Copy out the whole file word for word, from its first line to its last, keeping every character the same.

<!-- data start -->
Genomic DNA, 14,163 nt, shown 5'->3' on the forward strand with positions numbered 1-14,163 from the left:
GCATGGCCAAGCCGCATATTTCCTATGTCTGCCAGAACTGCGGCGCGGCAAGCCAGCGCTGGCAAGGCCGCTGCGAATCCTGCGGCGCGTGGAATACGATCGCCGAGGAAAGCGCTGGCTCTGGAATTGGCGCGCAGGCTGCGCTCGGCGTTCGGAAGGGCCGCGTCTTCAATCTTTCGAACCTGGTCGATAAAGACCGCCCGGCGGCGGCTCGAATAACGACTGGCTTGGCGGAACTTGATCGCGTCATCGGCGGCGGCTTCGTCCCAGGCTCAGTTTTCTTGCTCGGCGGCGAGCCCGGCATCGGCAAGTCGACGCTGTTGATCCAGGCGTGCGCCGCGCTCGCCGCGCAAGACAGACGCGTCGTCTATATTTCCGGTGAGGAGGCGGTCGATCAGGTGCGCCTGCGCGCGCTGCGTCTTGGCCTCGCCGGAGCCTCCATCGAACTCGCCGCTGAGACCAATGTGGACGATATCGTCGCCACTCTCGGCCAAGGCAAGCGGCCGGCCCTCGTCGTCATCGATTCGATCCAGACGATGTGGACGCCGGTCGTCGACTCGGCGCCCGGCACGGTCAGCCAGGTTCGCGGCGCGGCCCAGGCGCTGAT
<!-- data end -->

Genomic DNA, 14,163 nt, shown 5'->3' on the forward strand with positions numbered 1-14,163 from the left:
GCATGGCCAAGCCGCATATTTCCTATGTCTGCCAGAACTGCGGCGCGGCAAGCCAGCGCTGGCAAGGCCGCTGCGAATCCTGCGGCGCGTGGAATACGATCGCCGAGGAAAGCGCTGGCTCTGGAATTGGCGCGCAGGCTGCGCTCGGCGTTCGGAAGGGCCGCGTCTTCAATCTTTCGAACCTGGTCGATAAAGACCGCCCGGCGGCGGCTCGAATAACGACTGGCTTGGCGGAACTTGATCGCGTCATCGGCGGCGGCTTCGTCCCAGGCTCAGTTTTCTTGCTCGGCGGCGAGCCCGGCATCGGCAAGTCGACGCTGTTGATCCAGGCGTGCGCCGCGCTCGCCGCGCAAGACAGACGCGTCGTCTATATTTCCGGTGAGGAGGCGGTCGATCAGGTGCGCCTGCGCGCGCTGCGTCTTGGCCTCGCCGGAGCCTCCATCGAACTCGCCGCTGAGACCAATGTGGACGATATCGTCGCCACTCTCGGCCAAGGCAAGCGGCCGGCCCTCGTCGTCATCGATTCGATCCAGACGATGTGGACGCCGGTCGTCGACTCGGCGCCCGGCACGGTCAGCCAGGTTCGCGGCGCGGCCCAGGCGCTGAT